Samizdat as Communication

Samizdat, derived from the Russian words “sam” (“self”) and “izdat” (“publish”) was the “grassroots practice” of written communication in the Soviet Bloc during times of heavy government censorship beiginning in the 1930’s. The term comes from a pun made by Nikolai Glazkov, who would write “Samsebyaizdat” (“Myself by Myself Publishers”) when typing his own poems for distribution. Anti-Soviet activist Vladmir Bukovsky describes the practice as: “I myself create it, edit it, censor it, publish it, distribute it, and get imprisoned for it.”

George Landow uses the term as an analogy for communication on the Internet and hypertext, and as Eco states, “A great many people do not want to publish; they simply want to communicate with each other” in the Section 3 of “The Future of the Book.”

The collective authors responsible for The Unknown take every approach to this process, from the growth of their self-published work, to sharing their efforts to have The Unknown published as a written text, to links to their praise and criticism. An interesting bridge between Bukovsky’s aforementioned quote and the portion of “The Unknown, an Aesthetic Debate” occurs in the discussion of control. In an e-mail, Frank discusses the varying levels of unease he experiences because of his contribution, citing the writer-reader relationship and his concerns of self and responsibility. William replies, “You’re in a weird situation because you are working on the hypertext but don’t hang out with us.”  It is through this conversation that the risk factor of hypertext self-publication is apparent, but then assuaged with the sense of community and the support collective authorship, at once minimizing and maximizing control as “the work he’s done.”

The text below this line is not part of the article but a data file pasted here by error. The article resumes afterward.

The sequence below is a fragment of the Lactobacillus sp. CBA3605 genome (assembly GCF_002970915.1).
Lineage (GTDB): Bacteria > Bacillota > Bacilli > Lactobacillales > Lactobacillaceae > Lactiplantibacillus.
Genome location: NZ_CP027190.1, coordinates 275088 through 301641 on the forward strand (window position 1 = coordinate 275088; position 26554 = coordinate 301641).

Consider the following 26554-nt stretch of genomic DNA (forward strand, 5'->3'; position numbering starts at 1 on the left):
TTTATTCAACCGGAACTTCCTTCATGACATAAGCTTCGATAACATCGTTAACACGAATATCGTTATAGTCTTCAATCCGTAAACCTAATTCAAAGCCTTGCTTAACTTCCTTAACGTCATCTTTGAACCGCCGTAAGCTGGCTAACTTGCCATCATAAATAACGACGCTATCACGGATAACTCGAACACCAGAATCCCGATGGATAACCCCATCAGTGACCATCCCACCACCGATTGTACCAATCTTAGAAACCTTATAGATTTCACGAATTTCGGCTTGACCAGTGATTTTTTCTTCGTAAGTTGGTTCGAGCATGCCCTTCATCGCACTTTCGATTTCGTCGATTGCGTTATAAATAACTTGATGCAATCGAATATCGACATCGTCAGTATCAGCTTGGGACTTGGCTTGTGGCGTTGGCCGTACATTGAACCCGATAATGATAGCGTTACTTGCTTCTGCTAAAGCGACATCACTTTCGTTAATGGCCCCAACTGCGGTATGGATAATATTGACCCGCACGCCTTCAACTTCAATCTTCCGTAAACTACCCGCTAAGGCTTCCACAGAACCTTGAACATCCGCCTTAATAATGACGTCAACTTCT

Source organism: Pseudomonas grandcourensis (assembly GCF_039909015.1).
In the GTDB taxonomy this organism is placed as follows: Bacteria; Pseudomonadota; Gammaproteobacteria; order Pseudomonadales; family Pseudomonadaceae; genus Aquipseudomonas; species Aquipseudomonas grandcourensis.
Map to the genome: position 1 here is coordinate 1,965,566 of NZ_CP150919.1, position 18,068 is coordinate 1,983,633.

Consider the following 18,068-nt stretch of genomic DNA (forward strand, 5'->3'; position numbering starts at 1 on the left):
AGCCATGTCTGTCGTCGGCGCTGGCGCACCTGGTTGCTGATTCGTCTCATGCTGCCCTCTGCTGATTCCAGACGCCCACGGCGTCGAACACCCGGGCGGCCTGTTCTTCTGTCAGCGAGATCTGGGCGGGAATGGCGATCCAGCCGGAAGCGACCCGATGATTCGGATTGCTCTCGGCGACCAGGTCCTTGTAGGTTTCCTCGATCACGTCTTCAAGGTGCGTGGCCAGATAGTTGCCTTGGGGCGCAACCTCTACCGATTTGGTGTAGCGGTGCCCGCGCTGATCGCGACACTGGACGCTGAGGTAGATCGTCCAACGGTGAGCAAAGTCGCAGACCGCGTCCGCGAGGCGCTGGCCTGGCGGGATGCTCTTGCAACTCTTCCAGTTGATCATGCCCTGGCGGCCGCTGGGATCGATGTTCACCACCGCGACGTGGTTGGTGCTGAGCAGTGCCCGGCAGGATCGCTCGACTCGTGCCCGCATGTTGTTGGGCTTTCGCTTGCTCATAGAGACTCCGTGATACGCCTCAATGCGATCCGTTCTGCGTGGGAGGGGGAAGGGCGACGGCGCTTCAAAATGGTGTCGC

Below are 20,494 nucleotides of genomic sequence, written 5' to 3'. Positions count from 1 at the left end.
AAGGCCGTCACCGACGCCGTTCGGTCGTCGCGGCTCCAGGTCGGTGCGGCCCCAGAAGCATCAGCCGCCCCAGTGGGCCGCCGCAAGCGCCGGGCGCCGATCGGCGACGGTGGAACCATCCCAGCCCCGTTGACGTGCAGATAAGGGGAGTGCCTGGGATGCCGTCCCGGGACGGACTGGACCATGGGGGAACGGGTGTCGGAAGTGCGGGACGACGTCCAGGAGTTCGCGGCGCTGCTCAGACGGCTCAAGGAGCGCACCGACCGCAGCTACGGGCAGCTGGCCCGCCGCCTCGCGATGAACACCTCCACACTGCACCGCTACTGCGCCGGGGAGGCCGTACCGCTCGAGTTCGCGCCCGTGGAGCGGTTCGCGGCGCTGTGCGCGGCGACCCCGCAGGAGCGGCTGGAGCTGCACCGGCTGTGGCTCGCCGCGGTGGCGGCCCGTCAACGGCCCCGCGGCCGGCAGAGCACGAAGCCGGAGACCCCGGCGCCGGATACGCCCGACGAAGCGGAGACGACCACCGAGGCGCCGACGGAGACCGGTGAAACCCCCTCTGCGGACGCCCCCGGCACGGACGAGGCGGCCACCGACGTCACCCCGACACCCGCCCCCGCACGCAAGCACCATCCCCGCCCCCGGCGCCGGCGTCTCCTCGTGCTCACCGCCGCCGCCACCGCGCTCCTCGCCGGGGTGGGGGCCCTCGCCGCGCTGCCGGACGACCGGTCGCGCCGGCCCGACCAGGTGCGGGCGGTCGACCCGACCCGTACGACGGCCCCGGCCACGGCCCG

Martin, Cynthia. “The True Meaning of Samizdat,” 2004. (which is actually a foreward to “Samizdat: And Other Issues Regarding the ‘Source’ of Open Source Code” by Kenneth Brown, which utilizes the term with a connotation not unlike that of “plagiarism”)

Amelia Wagner


~ by ameliabwagner on March 1, 2010.

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